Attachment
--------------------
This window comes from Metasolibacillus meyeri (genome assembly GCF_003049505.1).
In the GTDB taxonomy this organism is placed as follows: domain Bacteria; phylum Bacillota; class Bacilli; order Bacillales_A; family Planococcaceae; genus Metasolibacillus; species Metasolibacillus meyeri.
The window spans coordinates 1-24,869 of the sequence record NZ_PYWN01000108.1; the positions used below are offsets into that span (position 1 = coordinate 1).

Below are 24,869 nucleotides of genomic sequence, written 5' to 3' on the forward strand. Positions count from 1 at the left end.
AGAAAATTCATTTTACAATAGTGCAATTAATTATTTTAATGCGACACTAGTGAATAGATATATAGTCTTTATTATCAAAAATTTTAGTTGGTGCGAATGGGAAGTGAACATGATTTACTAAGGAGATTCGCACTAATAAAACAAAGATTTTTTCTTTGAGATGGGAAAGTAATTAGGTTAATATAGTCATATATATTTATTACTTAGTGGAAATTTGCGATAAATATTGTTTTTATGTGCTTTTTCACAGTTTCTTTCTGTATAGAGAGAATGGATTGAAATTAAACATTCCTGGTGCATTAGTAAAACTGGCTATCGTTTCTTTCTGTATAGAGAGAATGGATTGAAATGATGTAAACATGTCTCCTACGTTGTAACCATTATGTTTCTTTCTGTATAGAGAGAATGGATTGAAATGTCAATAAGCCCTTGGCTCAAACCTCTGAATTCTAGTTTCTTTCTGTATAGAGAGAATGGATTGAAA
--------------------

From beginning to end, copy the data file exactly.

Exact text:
This window comes from Metasolibacillus meyeri (genome assembly GCF_003049505.1).
In the GTDB taxonomy this organism is placed as follows: domain Bacteria; phylum Bacillota; class Bacilli; order Bacillales_A; family Planococcaceae; genus Metasolibacillus; species Metasolibacillus meyeri.
The window spans coordinates 1-24,869 of the sequence record NZ_PYWN01000108.1; the positions used below are offsets into that span (position 1 = coordinate 1).

Below are 24,869 nucleotides of genomic sequence, written 5' to 3' on the forward strand. Positions count from 1 at the left end.
AGAAAATTCATTTTACAATAGTGCAATTAATTATTTTAATGCGACACTAGTGAATAGATATATAGTCTTTATTATCAAAAATTTTAGTTGGTGCGAATGGGAAGTGAACATGATTTACTAAGGAGATTCGCACTAATAAAACAAAGATTTTTTCTTTGAGATGGGAAAGTAATTAGGTTAATATAGTCATATATATTTATTACTTAGTGGAAATTTGCGATAAATATTGTTTTTATGTGCTTTTTCACAGTTTCTTTCTGTATAGAGAGAATGGATTGAAATTAAACATTCCTGGTGCATTAGTAAAACTGGCTATCGTTTCTTTCTGTATAGAGAGAATGGATTGAAATGATGTAAACATGTCTCCTACGTTGTAACCATTATGTTTCTTTCTGTATAGAGAGAATGGATTGAAATGTCAATAAGCCCTTGGCTCAAACCTCTGAATTCTAGTTTCTTTCTGTATAGAGAGAATGGATTGAAA